Senate Prepares for Abuse Files

Posted May 10, 2004 at 6:54pm

Senate leaders reached a bipartisan decision Monday evening to hold off on receiving new photos from the Pentagon documenting alleged abuse of Iraqi prisoners, opting instead to ensure that all legal safeguards are met before they take possession of the controversial documents.

After a meeting of Majority Leader Bill Frist (R-Tenn.) and Minority Leader Tom Daschle (D-S.D.), along with the top two members of the Armed Services Committee, the quartet decided to hold off on receiving the material until the chamber’s top lawyers review the matter in its entirety.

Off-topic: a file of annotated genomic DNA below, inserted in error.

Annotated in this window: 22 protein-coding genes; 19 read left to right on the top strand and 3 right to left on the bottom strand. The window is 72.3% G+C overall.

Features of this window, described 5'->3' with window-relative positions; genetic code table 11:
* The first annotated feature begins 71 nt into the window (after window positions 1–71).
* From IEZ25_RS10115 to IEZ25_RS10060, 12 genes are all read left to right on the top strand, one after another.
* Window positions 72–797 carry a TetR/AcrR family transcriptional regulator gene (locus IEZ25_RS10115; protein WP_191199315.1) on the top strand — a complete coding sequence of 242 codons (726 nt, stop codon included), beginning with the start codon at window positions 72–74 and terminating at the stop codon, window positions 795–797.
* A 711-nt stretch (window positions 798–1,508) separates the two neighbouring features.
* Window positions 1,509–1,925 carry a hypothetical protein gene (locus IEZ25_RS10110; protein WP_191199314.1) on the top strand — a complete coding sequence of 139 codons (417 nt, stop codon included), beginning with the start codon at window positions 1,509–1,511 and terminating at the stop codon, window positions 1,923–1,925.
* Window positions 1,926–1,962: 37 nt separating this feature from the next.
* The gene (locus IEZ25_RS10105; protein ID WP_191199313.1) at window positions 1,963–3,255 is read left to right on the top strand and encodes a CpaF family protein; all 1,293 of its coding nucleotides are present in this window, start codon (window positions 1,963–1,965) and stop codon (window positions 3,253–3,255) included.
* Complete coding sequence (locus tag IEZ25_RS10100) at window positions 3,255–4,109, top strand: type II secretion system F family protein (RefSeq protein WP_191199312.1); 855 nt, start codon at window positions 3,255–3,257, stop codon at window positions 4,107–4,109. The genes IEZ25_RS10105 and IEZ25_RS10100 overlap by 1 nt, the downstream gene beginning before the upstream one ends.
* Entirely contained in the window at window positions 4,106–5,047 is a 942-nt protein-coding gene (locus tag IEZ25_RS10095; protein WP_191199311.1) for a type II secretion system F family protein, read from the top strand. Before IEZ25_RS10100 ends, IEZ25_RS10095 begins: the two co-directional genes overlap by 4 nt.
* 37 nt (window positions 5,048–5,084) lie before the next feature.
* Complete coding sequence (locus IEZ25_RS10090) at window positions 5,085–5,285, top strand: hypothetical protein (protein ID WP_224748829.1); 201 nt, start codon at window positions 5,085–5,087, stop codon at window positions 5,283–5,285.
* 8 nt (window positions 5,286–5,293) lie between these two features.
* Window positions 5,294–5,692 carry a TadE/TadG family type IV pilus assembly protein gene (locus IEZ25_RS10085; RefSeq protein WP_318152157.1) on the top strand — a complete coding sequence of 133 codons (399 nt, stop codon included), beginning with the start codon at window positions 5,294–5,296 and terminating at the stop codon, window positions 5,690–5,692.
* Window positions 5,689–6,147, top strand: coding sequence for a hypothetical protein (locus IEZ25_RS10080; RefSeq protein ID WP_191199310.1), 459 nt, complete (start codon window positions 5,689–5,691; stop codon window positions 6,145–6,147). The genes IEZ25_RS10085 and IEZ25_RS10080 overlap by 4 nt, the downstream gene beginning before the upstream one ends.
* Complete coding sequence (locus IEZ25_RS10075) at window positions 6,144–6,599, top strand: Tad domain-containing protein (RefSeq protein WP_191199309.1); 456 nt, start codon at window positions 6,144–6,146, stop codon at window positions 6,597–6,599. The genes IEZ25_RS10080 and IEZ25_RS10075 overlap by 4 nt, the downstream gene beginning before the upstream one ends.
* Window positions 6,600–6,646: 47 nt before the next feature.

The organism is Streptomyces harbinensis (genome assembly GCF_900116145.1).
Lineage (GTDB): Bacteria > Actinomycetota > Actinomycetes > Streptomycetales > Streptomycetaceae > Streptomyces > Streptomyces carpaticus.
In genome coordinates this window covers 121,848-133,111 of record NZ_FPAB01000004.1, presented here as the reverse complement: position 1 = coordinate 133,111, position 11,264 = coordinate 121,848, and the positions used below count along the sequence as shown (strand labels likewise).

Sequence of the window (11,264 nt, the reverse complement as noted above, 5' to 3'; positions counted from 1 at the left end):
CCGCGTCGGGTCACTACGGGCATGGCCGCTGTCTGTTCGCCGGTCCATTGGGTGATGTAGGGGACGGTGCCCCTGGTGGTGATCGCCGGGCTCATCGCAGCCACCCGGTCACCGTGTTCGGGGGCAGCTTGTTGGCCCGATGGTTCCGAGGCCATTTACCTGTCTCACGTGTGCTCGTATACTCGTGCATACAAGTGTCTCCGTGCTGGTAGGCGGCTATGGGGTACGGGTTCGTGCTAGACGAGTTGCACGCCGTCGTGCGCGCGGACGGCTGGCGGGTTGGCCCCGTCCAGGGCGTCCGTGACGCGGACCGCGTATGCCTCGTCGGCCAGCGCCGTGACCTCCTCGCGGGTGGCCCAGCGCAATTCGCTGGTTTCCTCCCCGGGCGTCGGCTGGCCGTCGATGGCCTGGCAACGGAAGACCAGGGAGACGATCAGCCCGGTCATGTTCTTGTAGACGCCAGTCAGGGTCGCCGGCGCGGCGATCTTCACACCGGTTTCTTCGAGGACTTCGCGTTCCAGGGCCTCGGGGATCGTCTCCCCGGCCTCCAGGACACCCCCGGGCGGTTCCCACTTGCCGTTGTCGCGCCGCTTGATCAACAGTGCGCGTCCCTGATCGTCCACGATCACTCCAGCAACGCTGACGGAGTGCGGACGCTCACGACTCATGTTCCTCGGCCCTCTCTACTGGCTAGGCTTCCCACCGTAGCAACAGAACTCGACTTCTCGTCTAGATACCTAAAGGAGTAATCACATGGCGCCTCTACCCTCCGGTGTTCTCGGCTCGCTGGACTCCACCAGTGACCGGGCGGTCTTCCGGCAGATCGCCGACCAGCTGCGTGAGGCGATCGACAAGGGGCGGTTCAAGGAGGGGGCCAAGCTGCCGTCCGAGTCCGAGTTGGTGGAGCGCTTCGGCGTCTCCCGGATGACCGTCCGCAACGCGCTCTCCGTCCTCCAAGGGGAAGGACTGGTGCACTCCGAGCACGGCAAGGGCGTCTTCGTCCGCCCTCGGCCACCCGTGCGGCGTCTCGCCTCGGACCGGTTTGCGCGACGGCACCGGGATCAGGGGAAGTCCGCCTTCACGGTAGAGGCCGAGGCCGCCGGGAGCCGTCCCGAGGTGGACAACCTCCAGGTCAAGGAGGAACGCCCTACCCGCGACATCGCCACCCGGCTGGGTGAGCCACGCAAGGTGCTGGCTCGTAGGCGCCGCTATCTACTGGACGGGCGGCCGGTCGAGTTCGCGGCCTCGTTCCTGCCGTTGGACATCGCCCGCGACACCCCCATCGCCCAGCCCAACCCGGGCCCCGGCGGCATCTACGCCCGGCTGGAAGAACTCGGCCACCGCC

That decision came as a growing number of Senators on Monday called for the public release of the documents, which will likely include photographs and video tapes chronicling the alleged mistreatment of Iraqi prisoners at the Abu Ghraib prison.

The allegations of abuse at the prison have eroded U.S. credibility in the Arab world and prompted calls for Defense Secretary Donald Rumsfeld’s resignation.

Armed Services Chairman John Warner (R-Va.) directed the Defense Department to continue serving as the custodian of this new evidence until the Senate leadership decides whether every Senator or just members of the Armed Services panel should be able to view the material.

“My own view is I think all Senators have a right if they come up here” to view the photographs and videotape, Warner said.

Warner predicted a decision could come “in the next day or two.”